Blockchain and the future of work

By | 6 minute read | February 18, 2021

In 2018, in an article entitled “Technology and the Transformation of Talent; Beginning with Blockchain” I tackled the challenges inherent in leveraging human resources as part of the talent transformation process during the digital age. While this article uncovered insights that helped set the foundation for the future evolution of Blockchain in the people arena, no one could have predicted the unprecedented events of 2020. Based on what we have recently experienced, the potential impact of Blockchain will be magnified and start becoming the foundation of how work gets done.

Early days

I am often asked why Blockchain is important. In reply, I often use the analogy of the Internet and how it evolved with adoption and changed everything. When the World Wide Web was first invented, people didn’t really understand how they could use it to benefit themselves. They were intimidated by it and unaware of how it could impact their daily lives.

Fast forward 27 years and look how the internet has changed everything. In the early days, the precursor networks and intranets were used by small groups with common interests, bound by mutually agreed upon rules of usage and guidelines on exchange of information. The real magic happened when use increased and we figured out how to connect these networks. More people adopted the technology and we moved outside our trusted networks and into that big, open online world.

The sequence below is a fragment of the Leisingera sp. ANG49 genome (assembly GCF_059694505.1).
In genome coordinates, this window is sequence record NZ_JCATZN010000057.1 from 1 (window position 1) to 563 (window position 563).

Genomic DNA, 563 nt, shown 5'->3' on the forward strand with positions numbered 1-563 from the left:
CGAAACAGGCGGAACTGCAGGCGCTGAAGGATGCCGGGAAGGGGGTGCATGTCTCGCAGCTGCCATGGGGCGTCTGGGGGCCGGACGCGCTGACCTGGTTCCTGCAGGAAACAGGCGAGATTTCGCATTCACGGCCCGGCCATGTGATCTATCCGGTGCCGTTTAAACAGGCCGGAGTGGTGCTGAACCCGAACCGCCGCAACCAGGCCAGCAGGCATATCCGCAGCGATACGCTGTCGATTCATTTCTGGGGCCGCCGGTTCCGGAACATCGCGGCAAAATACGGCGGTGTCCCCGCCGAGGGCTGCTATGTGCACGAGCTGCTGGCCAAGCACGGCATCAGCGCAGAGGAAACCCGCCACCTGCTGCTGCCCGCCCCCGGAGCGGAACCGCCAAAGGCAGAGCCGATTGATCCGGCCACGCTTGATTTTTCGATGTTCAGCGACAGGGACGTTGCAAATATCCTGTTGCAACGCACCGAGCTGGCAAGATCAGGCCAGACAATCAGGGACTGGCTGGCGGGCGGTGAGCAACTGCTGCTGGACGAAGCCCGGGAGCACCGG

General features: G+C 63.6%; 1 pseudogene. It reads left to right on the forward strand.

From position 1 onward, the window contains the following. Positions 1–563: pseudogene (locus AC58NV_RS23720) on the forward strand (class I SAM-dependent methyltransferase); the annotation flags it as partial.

As we figured out how to manage security and maintain data integrity, people began sharing more information about themselves. In the early days online purchasing  was seen as risky due to the sharing of credit card information, and financial data; but now it’s ubiquitous. There are of course risks and security breaches, but that has not prevented adoption.

Similarly, we are in the early days of Blockchain. Today, we have small groups of power users who have found tremendous value in using Blockchain to transact and exchange information within their trusted networks. Eventually, we will be able connect across these individual blockchains and networks to transact and engage in transformative ways. Its power will come from its connectivity and subsequent ubiquity.

Digital identity

The first change is the recognition of the emergence and criticality of digital identities. Digital identity is defined as the electronic identity and footprint that defines a stakeholder (not just a person) in the digital arena. A digital identity is not dependent on a specific technology but, instead, can include many tools, “which could range from the use of biometric data to passwords, PINs, or smart devices and security tokens.”